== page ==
For the residency, I had proposed to work with pedal loom weavers to create a new collection of patterns inspired by sounds, building on an ongoing collaborative project in Scotland - Aural Textiles - that explores co-creation of textile patterns inspired by the sounds around us. The process of pattern creation includes collection, visualisation and then transformation of sounds into textile patterns using open-source software and published processes.
For the residency, Dalila and I worked with members of the Bii Dauu collective of artisan rug weavers, all of whom live and work in the town of Teotitlán de Valle in Oaxaca state. Expecting to work with up to four weavers, it was a wonderful surprise to discover that nine of them from three separate households wanted to take part in the project. I would only find out later the cultural significance of sounds to those involved.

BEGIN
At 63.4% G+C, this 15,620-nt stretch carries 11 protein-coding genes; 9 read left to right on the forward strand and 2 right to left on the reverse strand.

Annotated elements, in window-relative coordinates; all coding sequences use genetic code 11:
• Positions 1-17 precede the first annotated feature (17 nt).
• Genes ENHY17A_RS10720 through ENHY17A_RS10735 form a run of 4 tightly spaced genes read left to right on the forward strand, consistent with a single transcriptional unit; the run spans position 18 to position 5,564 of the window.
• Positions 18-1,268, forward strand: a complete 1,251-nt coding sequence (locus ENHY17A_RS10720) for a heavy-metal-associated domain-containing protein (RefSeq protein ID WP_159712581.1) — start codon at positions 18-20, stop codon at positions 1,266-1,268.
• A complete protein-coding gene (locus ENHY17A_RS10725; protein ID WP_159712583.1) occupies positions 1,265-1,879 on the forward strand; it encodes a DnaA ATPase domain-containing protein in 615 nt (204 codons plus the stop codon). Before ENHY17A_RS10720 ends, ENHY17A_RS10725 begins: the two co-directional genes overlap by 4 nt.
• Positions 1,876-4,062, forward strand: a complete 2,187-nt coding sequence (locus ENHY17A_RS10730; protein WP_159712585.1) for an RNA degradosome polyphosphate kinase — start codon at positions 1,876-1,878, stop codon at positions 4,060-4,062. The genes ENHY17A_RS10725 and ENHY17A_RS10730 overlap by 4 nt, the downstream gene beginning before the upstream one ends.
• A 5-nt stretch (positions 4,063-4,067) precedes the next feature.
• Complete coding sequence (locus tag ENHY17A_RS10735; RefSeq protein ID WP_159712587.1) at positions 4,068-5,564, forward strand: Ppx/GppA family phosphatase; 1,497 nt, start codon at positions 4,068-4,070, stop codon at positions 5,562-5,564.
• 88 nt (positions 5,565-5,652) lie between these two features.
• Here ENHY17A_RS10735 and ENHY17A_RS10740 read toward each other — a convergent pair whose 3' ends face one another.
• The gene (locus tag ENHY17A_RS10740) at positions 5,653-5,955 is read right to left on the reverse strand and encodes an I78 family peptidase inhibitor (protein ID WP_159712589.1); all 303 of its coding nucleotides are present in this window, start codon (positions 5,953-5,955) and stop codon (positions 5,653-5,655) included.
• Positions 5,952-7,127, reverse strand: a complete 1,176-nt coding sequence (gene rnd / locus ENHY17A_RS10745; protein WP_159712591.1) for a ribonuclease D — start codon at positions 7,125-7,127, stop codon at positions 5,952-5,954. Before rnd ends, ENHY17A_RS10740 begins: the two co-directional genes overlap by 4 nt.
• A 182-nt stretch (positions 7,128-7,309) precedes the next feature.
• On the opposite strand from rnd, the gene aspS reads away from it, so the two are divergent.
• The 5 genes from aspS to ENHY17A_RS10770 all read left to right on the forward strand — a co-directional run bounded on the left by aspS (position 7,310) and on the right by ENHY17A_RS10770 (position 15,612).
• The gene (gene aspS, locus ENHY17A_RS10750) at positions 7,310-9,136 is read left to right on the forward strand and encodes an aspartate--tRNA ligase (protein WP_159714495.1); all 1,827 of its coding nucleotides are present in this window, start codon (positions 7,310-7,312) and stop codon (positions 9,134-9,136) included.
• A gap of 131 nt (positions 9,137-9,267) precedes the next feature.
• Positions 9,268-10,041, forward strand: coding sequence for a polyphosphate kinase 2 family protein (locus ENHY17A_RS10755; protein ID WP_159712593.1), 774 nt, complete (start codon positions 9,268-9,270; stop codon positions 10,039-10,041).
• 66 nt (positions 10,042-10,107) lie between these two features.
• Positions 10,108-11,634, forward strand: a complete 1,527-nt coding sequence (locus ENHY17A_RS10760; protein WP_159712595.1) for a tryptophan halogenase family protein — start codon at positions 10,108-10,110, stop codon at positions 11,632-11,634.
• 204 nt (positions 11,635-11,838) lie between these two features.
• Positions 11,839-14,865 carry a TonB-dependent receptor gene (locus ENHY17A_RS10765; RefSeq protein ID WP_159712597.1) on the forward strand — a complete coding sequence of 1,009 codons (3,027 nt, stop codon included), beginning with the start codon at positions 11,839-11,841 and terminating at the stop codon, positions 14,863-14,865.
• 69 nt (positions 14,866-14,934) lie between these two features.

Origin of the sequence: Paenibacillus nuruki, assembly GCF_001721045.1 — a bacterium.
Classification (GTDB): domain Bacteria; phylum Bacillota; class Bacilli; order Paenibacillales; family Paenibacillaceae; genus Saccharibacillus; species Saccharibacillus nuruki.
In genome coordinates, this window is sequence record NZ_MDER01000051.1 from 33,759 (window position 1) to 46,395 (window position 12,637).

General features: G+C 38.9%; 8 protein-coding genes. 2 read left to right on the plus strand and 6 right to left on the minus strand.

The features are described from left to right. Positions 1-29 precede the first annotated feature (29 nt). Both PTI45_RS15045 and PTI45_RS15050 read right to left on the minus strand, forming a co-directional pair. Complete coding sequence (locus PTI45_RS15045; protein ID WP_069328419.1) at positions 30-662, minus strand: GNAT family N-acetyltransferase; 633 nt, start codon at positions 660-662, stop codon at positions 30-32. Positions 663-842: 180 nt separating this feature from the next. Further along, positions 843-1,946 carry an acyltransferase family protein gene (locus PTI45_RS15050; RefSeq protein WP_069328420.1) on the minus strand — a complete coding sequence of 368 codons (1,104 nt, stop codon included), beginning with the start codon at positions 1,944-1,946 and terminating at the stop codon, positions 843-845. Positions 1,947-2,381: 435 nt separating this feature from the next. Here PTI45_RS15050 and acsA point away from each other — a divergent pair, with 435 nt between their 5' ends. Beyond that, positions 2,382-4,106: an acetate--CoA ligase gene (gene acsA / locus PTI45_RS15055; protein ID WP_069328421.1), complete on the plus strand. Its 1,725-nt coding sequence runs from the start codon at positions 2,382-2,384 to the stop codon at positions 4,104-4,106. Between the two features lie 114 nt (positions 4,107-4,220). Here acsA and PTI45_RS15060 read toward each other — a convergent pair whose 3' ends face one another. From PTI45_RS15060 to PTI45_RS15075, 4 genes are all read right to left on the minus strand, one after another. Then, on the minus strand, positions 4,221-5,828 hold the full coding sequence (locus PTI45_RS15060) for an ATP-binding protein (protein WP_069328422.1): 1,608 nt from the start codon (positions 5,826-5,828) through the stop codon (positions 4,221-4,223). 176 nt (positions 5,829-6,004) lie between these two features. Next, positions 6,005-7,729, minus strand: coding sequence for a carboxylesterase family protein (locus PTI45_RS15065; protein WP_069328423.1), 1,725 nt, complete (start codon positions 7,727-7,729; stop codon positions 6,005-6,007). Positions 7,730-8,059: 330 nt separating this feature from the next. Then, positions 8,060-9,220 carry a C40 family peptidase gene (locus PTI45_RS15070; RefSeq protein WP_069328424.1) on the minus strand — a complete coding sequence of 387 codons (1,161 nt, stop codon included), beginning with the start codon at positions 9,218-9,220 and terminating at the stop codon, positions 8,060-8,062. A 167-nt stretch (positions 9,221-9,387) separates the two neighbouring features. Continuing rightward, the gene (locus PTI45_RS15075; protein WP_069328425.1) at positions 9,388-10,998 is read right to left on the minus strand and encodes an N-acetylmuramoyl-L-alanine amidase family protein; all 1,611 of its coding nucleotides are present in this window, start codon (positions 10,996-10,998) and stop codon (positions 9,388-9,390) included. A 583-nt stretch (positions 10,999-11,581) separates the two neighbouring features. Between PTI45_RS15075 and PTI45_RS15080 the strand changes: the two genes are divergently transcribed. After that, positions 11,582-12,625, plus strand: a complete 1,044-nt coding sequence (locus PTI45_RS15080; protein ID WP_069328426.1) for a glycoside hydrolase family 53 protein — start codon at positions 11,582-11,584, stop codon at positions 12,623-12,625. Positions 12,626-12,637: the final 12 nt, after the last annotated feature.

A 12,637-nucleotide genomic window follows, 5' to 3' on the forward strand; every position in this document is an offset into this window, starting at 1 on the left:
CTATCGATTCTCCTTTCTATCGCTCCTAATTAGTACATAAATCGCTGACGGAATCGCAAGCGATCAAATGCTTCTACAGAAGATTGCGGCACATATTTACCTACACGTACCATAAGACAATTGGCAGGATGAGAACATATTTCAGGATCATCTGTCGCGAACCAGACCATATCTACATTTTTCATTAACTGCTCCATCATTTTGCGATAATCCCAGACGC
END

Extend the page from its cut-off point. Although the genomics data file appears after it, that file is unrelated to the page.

Starting off with a workshop to demonstrate the process of converting sounds to patterns, each weaver then recorded a sound of personal significance to them – birds from the area, church bells ringing, crickets chirping at dusk, the chinking of beer bottles in celebration, a marching band, the mixing of hot chocolate, their baby laughing, or their daughter counting to ten in their native language, Zapotec. (One of the bird recordings was interrupted by a cell phone ringtone, and we jumped at the opportunity to use this to comment on present day society and intrusions into the world around us!) For each of the sounds, we worked to generate a pattern that could be woven on the pedal looms using methods familiar to the weavers and using colours that could be created with the natural dyes promoted by the collective. For this project, we also chose to reference the geometric designs typical in traditional rug weaving from the region, which are themselves inspired by the grecas found in nearby Zapotec ruins from pre-Hispanic times.